In recent years, Virtual Reality (VR) in the corporate world has taken a foothold. Figures from PwC suggest that by 2021, the industry is expected to grow by 76% from 2016 and will reach a value of £801 million (approx. US $1000 million).
As VR continues to be adopted by the mainstream, it is no longer considered an emerging tech fad. Thanks to greater accessibility, many companies are now embracing VR to deliver employee training in a virtual environment.
This article explores some of the key benefits of using VR to enhance soft skill training in the corporate context.
Results of a soft skills training in VR study, conducted by PWC.
If organizations choose to create content and develop bespoke VR experiences, the initial costs of building a VR course can be high.
However, when using VR, the return on investment (ROI), becomes more favorable in the medium and long term, because the delivery of VR training takes less time than classroom and e-learning courses, according to Deloitte Insights.
Organizations can also go with off-the-shelf solutions, where the VR content has been pre-developed. This works particularly well for soft skills training, where the training modules are similar across organizations. VirtualSpeech, for example, offers pre-built VR training across a range of soft skills, from Leadership Communication to High-Impact Presentations.
Once embedded throughout the organization, VR becomes an attractive investment, especially when considering the cost of employees’ time and the potential to scale across larger workforces. Greater scaling is possible when VR training is cloud-based, as geographical limitations become redundant. A defendable ROI can be achieved effortlessly, as the benefits of the training spend increase.
Training costs by type, from the same study.
Kyle Jackson, CEO, and co-founder of Talespin, an immersive training start-up, opines:
VR is consistently more cost-effective than other modalities when it’s used for about 1,500 employees. Factors [contributing] to this cost-benefit include reduced time to proficiency and reduced time to train because learners are taking in so much, and true retention happens much faster… In our rollouts, we have seen substantial gains in retention, confidence, learner satisfaction, and decision-making accuracy, among other metrics.
The picture becomes even more promising as VR technology continues to improve and it becomes easier and more affordable to implement. As the amount of hardware needed to run VR software lessens, the associated costs also drop, which has been evident in recent years. The latest VR systems are now self-contained, amazingly easy to assemble, and can be shipped out to any global location.
Consequently, in comparison to traditional modalities VR is more cost effective at scale and allows enterprises to save money in the long-term. This makes VR an appealing feature of any on-going training strategy.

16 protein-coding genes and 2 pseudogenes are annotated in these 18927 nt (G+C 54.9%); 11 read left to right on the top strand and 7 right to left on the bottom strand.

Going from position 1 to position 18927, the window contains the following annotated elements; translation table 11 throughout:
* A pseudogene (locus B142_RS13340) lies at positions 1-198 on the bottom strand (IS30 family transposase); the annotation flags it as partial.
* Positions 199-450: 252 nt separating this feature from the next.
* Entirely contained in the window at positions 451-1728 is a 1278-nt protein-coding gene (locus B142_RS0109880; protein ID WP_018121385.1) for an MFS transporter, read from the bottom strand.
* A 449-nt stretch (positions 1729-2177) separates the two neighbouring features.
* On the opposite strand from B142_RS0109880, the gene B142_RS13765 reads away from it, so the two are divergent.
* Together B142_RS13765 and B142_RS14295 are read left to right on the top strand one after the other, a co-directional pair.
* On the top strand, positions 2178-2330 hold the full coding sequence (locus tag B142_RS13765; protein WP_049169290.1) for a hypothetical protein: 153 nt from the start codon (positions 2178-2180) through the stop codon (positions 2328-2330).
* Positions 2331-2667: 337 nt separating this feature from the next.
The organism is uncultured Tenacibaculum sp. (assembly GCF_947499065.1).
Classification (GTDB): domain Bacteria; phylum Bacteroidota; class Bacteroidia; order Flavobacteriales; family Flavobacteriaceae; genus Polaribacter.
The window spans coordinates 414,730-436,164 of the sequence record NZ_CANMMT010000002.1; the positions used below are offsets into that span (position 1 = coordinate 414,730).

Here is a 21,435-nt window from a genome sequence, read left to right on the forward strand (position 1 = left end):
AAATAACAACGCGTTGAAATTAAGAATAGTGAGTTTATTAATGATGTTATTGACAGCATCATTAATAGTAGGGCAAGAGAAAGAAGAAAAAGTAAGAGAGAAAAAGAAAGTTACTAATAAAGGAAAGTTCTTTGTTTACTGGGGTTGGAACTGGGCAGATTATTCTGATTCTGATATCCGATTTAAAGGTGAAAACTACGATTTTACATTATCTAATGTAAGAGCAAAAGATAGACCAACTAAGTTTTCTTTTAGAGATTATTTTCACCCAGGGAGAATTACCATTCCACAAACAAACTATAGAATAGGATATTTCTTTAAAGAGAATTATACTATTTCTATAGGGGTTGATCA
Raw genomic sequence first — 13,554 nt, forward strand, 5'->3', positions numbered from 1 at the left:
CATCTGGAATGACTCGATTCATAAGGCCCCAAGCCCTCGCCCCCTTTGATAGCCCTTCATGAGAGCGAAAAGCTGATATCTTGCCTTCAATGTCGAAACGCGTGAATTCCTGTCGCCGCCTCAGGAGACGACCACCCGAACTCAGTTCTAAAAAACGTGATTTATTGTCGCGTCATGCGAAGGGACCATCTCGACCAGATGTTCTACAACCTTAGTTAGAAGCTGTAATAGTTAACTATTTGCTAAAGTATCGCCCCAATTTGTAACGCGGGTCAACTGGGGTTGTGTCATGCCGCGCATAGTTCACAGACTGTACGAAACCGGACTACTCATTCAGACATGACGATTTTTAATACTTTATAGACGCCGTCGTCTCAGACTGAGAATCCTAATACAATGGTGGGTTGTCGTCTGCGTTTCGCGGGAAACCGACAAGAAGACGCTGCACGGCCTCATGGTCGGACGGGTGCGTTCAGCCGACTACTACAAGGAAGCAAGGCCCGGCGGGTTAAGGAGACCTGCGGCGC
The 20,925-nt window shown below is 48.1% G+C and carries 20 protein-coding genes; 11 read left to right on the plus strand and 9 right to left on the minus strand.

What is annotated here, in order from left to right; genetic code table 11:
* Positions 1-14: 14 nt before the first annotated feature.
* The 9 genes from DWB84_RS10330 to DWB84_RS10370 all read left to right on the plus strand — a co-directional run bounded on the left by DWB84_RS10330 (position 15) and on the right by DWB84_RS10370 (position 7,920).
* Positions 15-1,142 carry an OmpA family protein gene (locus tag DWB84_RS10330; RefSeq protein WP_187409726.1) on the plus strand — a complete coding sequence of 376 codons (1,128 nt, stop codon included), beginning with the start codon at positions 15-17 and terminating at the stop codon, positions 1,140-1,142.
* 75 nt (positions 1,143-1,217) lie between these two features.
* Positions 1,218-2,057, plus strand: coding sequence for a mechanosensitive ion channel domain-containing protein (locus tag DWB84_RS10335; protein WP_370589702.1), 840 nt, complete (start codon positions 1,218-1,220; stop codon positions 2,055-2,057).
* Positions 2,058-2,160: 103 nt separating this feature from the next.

It is noted that employees using VR complete training faster than those using traditional classroom and e-learning environments.
Employees were trained 3-4 times faster in VR compared to the classroom and 1.5 times faster than e-learning, according to training reports by VirtualSpeech and PwC. These results even consider the additional time needed to onboard new users with VR headsets for the first time (which was on average only 10 minutes).
Another favorable aspect of this technology is that users are less distracted during VR training due to its immersive nature. The VR headsets provide simulations that command the users to complete visual and auditory attention.
VR-trained learners were up to four times more focused during training than their e-learning peers, and 1.5 times more focused than their classroom peers.
Numerous studies have concluded that users trained with VR were more confident to act on what they learned after receiving soft skill training in VR, compared to other types of training. VirtualSpeech found that 86% of people trained felt more confident afterwards, and that 95% said that practicing in VR helped them prepare better for real-world situations. This is important as confidence is a critical driver of success, particularly in relation to soft skills.
The self-belief generated through effective VR training helps learners feel more connected, satisfied, and confident in applying what they have learnt.
VR training takes place in a safe environment where employees can practice dealing with difficult situations, which is especially useful for building confidence. For example, a sensitive meeting to manage poor performance could be practiced first in VR.
PwC noted, "40% greater improvement in confidence than classroom learners and 35% improvement over e-learners to act on what they learned after training in VR."
Confidence, in turn, helps to build employee satisfaction. Therefore, it is no surprise that results from PwC indicate that 78% of all VR participants preferred v-learning to more traditional modalities. And 91% of the participants who took the classroom or e-learning course and then were given the option to take the v-learn course preferred the v-learn over both the classroom, and e-learn course.
Greater satisfaction levels can lead to other desirable knock-on effects, as noted by VirtualSpeech when conducting after training feedback surveys, such as higher employee retention levels, improvements in work quality and a reduction in errors.
VR soft skills training is more effective than traditional training methods, and as the VR industry is growing at a rapid rate, so is the capacity for VR soft skills training.
It is an important time to be involved. If your organization could benefit from VR training for soft skills, do not hesitate to get in touch with our industry experts at VirtualSpeech to see how we can help your employees by using this exciting technology to enhance their skills.